Instead, this brand will explore a maximalist type of personal finance. You get one life and I want you to maximize it. I don’t want you thinking about whether or not a nice dinner fits into your budget by the time you retire.

Instead, your goal should be to maximize your life, where you have enough income and wealth that decisions like that are totally inconsequential. Don’t “learn to live with less,” instead, learn to enjoy the adventure of life and get as much out of it as you can.

Build a Financial Fortress

The main theme of this brand.

Your goal, unlike what other personal finance advice will tell you, is not to live a minimalist, loser’s lifestyle.

Your goal, instead, is to maximize your lifestyle.

Maximize will be different for different people, not everyone will be able to earn the same amount of money.

But everyone should be building themselves a fortress from which they can confidently go out into the world and experience life, take risks, and get after it. But be safe and secure in the knowledge that they can retreat into the fortress when they need to.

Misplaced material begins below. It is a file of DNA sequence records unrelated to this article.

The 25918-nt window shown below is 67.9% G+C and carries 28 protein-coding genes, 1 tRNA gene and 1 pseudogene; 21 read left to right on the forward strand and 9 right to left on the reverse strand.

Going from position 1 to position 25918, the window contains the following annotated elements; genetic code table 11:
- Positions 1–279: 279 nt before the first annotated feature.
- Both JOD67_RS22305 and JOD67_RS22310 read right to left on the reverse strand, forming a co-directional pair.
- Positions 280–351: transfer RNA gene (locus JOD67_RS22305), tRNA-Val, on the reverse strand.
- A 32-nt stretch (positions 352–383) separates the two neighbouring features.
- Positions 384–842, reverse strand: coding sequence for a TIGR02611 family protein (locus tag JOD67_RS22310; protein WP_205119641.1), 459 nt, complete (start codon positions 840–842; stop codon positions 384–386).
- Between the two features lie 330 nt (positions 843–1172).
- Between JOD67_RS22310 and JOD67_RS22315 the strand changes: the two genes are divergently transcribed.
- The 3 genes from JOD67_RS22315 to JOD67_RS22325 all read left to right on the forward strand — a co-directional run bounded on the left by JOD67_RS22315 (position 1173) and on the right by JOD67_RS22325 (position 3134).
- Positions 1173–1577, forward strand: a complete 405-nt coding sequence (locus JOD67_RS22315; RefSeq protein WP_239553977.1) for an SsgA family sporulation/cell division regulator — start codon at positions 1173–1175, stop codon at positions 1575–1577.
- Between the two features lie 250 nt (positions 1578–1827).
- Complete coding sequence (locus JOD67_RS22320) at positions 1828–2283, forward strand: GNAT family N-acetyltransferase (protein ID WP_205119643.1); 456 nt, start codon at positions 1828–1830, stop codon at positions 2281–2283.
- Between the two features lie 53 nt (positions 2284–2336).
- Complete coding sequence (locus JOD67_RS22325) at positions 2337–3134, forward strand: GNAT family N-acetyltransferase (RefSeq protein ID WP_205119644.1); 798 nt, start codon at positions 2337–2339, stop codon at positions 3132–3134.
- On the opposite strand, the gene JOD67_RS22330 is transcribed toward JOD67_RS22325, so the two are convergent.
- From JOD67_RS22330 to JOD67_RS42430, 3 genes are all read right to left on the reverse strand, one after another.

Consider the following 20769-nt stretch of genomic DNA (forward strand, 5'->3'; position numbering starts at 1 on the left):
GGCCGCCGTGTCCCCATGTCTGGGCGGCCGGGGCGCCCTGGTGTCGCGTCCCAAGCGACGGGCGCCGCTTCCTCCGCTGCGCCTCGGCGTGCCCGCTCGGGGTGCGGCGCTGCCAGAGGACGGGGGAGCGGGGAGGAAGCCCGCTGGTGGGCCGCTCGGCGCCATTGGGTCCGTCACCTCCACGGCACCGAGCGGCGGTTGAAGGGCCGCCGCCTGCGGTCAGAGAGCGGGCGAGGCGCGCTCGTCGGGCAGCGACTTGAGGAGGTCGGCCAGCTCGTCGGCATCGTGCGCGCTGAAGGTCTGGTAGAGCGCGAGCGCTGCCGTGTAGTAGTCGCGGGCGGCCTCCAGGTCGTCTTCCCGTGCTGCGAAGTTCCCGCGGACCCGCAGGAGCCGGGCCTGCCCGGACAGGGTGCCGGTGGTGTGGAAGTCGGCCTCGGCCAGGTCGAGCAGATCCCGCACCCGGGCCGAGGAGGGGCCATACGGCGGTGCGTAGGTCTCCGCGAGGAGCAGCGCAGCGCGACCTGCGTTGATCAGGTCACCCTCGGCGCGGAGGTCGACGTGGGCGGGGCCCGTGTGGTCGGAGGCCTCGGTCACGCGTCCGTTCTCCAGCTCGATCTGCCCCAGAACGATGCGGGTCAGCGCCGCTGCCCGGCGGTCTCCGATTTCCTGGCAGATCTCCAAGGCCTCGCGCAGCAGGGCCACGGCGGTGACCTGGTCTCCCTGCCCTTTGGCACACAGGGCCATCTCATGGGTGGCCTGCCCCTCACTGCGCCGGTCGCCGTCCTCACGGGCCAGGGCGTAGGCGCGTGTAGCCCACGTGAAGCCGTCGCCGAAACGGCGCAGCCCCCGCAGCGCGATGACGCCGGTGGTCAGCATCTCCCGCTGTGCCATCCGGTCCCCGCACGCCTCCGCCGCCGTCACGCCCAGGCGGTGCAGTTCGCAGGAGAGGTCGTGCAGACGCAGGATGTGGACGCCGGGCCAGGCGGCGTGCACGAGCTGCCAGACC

Center of the Fort / What You’re Trying to Protect

Your Invested Capital is the core of what you want to protect. This is the money you have invested and you need years to compound and grow into something meaningful. Ideally, it grows to a point where you can perpetually make withdrawals from this amount at a safe rate to fund your lifestyle, but still, allow your net worth to grow.


This is your last line of defense. Regular people might use credit cards when they have expenses/liabilities they can’t meet with their income. That is flat-out crazy. Even with a good credit score, you might be paying an annual rate on your credit cards that is in the high teens. If you don’t have a good credit score you might be paying closer to the legal limit of ~30%.

Using an SBLOC or HELOC, however, allows you to essentially create a loan for yourself and typically pay 7% or less annually. See the specific posts for more details, but essentially if you are willing to post some type of collateral (your brokerage account for a SBLOC, your house for a HELOC) financial institutions will of course give you a lower rate.

This can be a great way to create financing for yourself for business projects as well if you are highly qualified to take that risk and have a high probability of success! Please don’t take this as advice to take out a loan against your brokerage account to start an ill-conceived business you are not qualified for. That will end badly as you will still owe the money if your business project doesn’t generate the profit to pay back the loan and you will have your assets seized and sold to pay off the loan.